Town May Reduce Size of Structure as Condition to Site Plan Approval
An appellate court held that a reduction in the size of a structure by over 30% was a proper condition to site plan approval. In Matter of Greencove Associates LLC v. Town Board of the Town of North Hempstead, the appellate division found that the reduction in the size of the proposed building was appropriate to preserve a landscape buffer between the shopping center and a residential neighborhood.
Petitioner had an existing shopping center which was required to maintain a landscape buffer at an average width of 22 feet. When it applied for a 10,000 square foot addition, Petitioner proposed reducing the buffer to between 4 and 5 feet behind the new building. The Nassau County Planning Commission, as part of its General Municipal Law review, recommended reducing the building to 6,800 square feet in order to maintain the buffer.
When the Town Board implemented the reduction of the building as a condition of approval, the Petitioner brought an Article 78 proceeding. In upholding the condition the Court stated:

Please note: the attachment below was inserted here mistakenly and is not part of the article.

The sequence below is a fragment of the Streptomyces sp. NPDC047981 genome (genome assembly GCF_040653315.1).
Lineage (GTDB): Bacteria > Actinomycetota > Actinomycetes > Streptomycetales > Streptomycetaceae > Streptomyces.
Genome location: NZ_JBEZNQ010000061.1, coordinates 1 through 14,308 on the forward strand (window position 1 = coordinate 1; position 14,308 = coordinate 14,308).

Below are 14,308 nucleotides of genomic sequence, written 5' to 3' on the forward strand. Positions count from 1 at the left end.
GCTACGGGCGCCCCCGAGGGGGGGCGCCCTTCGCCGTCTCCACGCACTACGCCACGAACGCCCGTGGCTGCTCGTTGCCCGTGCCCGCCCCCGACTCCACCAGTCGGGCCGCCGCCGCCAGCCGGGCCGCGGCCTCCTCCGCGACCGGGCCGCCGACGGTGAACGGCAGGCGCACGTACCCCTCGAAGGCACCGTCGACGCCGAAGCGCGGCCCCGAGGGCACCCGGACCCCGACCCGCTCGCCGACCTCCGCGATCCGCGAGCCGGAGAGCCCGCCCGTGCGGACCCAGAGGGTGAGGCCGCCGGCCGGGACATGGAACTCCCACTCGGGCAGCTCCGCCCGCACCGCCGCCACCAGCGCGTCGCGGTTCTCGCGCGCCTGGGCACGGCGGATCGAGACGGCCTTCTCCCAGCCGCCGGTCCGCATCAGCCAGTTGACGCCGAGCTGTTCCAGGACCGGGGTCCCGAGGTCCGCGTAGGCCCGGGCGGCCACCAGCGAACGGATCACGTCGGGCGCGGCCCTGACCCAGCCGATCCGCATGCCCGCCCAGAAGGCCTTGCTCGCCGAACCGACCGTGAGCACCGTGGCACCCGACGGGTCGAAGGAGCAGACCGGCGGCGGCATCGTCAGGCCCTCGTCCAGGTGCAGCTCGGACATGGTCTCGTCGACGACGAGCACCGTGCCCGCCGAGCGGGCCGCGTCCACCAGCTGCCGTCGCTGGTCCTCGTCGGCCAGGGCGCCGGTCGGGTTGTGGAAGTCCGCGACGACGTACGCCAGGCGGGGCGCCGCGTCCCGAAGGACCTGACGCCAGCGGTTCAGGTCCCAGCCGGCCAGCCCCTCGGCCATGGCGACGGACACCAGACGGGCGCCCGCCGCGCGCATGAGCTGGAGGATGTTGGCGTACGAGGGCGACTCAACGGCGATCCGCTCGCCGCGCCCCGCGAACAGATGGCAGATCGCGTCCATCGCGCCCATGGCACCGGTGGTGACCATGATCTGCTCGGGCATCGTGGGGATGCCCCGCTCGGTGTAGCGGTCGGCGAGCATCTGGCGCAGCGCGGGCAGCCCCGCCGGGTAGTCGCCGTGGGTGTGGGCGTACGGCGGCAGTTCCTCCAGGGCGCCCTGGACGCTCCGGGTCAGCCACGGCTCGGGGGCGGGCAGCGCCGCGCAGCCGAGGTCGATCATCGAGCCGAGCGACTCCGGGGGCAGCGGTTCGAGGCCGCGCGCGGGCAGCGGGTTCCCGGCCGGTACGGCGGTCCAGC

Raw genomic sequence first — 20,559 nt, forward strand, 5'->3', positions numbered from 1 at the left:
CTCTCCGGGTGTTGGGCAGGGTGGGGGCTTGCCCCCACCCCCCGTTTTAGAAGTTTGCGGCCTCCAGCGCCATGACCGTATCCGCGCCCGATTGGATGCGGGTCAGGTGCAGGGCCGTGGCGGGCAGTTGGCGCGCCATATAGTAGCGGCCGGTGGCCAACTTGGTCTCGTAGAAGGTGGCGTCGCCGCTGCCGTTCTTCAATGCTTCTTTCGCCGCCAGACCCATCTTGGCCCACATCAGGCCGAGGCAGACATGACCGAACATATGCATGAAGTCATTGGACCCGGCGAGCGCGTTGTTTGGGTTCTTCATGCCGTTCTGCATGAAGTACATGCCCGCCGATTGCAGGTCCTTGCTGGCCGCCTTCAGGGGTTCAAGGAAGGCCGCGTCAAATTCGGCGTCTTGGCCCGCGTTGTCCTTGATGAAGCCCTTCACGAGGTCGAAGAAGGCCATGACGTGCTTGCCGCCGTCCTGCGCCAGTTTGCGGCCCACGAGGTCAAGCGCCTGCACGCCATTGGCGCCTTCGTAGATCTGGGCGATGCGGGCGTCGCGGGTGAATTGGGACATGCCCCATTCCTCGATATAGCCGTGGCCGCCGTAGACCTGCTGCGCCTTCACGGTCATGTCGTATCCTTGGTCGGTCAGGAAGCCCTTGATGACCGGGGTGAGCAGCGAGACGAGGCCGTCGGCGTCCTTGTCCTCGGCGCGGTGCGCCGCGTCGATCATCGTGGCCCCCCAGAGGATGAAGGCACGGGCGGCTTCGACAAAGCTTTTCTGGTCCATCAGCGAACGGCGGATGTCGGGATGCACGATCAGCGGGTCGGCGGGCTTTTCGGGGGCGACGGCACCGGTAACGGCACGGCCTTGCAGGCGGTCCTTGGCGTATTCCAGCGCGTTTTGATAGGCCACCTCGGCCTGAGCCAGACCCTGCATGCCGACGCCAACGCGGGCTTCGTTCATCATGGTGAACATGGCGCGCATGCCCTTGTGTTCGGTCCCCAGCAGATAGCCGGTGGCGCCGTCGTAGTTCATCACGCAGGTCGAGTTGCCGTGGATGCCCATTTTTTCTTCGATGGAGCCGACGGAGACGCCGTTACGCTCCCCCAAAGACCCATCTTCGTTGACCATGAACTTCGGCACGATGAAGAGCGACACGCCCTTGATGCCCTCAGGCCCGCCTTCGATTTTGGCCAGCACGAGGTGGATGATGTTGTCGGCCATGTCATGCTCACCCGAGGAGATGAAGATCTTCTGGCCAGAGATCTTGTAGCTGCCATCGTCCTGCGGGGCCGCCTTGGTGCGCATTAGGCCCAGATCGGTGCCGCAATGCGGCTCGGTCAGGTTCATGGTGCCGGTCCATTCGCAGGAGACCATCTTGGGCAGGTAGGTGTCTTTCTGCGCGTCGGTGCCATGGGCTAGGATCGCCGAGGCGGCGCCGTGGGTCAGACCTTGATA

"the contested condition was within the Town Board's power to impose and was not affected by an error of law, arbitrary and capricious, an abuse of discretion, or irrational. "[A] condition may be imposed upon property so long as there is a reasonable relationship between the problem sought to be alleviated and the application concerning the property" (Matter of International Innovative Tech. Group Corp. v Planning Bd. of Town of Woodbury, N.Y., 20 AD3d 531, 533; Matter of Mackall v White, 85 AD2d 696, 696). Here, the contested condition was a reasonable means of assuring that the existing landscaped buffer, which was designed to screen the adjacent residential neighborhood from the effects of the shopping center, would be preserved (see Matter of International Innovative Tech. Group Corp. v Planning Bd. of Town of Woodbury, N.Y., 20 AD3d at 533; Matter of Koncelik v Planning Bd. of Town of E. Hampton, 188 AD2d 469, 470). Although the proposed 10,000 square foot building was dimensionally code compliant (see generally Moriarty v Planning Bd. of Vil. of Sloatsburg, 119 AD2d 188, 191), a structure of such size could not be placed into the southwest corner of the lot without encroaching on the existing buffer."